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Why Free Speech Is Especially Critical to the Church

Why Free Speech Is Especially Critical to the Church

Why Free Speech Is Especially Critical to the Church

What exactly is freedom of speech and why is it important?

We explore and answer these questions in a video that Alliance Defending Freedom recently created for church leaders.

As ADF Senior Counsel Ryan Tucker explains, the freedom of speech is the ability to say, write, or otherwise express what you truly believe without fear of punishment or retaliation from the government. Importantly, this includes the freedom not to speak. That means you can’t be forced to say or express messages with which you disagree.

Free speech is a right given to us by God, not the government. But the U.S. government was established to help secure and protect that right. This, in turn, has helped the United States become one of the most vibrant, prosperous, and free nations in history. Ultimately, embracing free speech helps uphold democracy, limits the government’s power, and encourages the pursuit of truth.

Freedom of speech is important for everyone, but it’s especially critical for church leaders who have committed their lives to serving their congregations and their communities. Their service naturally involves proclaiming the Gospel and teaching others about the Christian faith. So, being able to speak freely—not only in a church, but also in the public square—is integral to the ministry God has called them to.

But some wish to stifle this right, for pastors and those in their congregations. The video highlights the stories of clients ADF has represented, all of whom have experienced the loss of their rights at the hands of the government. The threat is real and should be taken seriously.

When free speech protections are upheld, they ensure that each of us can speak about and live out our faith in the public square, free from harassment or punishment from the government.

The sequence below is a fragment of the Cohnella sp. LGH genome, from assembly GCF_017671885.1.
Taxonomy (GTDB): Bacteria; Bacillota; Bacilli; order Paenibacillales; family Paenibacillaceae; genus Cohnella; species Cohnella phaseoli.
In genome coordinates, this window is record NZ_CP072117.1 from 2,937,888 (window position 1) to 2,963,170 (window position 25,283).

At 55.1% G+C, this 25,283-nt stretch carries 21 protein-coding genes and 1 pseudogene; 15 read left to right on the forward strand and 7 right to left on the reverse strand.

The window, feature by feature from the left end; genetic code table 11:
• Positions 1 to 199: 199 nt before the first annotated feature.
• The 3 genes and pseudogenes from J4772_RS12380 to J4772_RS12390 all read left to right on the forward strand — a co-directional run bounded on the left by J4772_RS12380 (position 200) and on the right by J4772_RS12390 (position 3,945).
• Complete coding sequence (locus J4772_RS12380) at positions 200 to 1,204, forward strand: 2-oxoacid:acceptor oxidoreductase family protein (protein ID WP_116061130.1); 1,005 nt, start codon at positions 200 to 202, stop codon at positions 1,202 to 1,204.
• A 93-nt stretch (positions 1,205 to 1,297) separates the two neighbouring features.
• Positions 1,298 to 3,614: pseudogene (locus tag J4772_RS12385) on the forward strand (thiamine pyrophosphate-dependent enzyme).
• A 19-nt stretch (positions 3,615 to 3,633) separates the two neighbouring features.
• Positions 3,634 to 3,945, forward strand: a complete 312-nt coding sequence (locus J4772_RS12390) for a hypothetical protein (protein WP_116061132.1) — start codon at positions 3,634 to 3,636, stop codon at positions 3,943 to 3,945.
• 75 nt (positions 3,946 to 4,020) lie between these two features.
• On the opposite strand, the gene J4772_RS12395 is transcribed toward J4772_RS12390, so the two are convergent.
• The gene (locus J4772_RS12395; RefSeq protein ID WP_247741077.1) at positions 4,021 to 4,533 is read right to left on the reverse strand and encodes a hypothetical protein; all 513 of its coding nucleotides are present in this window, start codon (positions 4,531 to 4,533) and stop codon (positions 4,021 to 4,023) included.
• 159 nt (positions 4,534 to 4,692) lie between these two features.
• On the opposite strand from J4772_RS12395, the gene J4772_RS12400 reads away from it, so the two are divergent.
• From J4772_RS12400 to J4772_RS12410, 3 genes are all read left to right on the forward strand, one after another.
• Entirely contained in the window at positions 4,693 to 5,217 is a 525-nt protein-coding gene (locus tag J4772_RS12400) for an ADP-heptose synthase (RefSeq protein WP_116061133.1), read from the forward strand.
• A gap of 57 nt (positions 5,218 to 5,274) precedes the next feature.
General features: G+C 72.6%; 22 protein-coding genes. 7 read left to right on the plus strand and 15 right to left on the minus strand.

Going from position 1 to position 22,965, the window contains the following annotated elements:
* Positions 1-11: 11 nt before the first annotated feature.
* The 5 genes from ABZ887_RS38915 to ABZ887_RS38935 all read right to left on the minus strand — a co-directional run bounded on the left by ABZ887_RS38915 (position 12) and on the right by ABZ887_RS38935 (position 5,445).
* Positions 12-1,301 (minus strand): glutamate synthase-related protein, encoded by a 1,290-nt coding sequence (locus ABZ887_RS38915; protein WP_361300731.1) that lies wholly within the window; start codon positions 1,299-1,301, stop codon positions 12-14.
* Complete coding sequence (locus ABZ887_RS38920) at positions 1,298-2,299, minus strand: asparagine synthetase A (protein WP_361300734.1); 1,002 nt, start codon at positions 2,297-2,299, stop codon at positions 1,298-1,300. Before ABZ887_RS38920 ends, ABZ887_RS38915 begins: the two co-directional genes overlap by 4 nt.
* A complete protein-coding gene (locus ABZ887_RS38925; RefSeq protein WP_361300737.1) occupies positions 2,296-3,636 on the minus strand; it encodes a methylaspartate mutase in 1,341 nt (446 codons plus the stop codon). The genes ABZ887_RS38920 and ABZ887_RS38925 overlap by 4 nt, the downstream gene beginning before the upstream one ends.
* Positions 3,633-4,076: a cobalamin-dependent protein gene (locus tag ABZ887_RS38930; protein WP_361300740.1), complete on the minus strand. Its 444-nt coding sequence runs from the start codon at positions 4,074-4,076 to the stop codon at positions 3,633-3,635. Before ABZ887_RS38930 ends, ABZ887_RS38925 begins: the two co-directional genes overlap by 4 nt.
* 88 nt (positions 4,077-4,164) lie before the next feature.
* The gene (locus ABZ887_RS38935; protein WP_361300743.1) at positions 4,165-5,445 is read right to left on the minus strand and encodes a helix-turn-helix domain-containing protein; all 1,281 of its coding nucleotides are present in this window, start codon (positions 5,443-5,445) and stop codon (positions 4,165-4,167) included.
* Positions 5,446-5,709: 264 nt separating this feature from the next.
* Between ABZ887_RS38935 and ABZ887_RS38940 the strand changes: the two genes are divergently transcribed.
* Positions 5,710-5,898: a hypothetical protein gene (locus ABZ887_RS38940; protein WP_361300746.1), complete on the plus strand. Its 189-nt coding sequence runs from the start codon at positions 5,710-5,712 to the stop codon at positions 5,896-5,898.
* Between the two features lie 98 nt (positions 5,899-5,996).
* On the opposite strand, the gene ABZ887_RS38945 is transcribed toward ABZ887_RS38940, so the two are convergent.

The video also points out that the right to freedom of speech isn’t a blank check. In their personal capacity, church leaders have the right to speak freely about the issues of the day. But in their professional capacity, church leaders are potentially limited in some areas of speech—such as when they start talking specifically about legislation, political parties, or about candidates.

These potential limits arise from the Johnson Amendment, a law that we at ADF believe needs to be reformed or repealed because it can have a chilling effect on free speech.

We should all care about preserving the right to freedom of speech. The censoring of ideas, silencing of certain viewpoints, or the rise of “canceling” someone with an unpopular opinion harms not only the spread of the Gospel but also the ability of some to live out their faith. When we encourage open dialogue rather than stifling it, the truth can be heard and ultimately prevail, which in turn helps create a flourishing society.

Learn more about freedom of speech and how it relates to the Church.



  • Dr. Tony Beam

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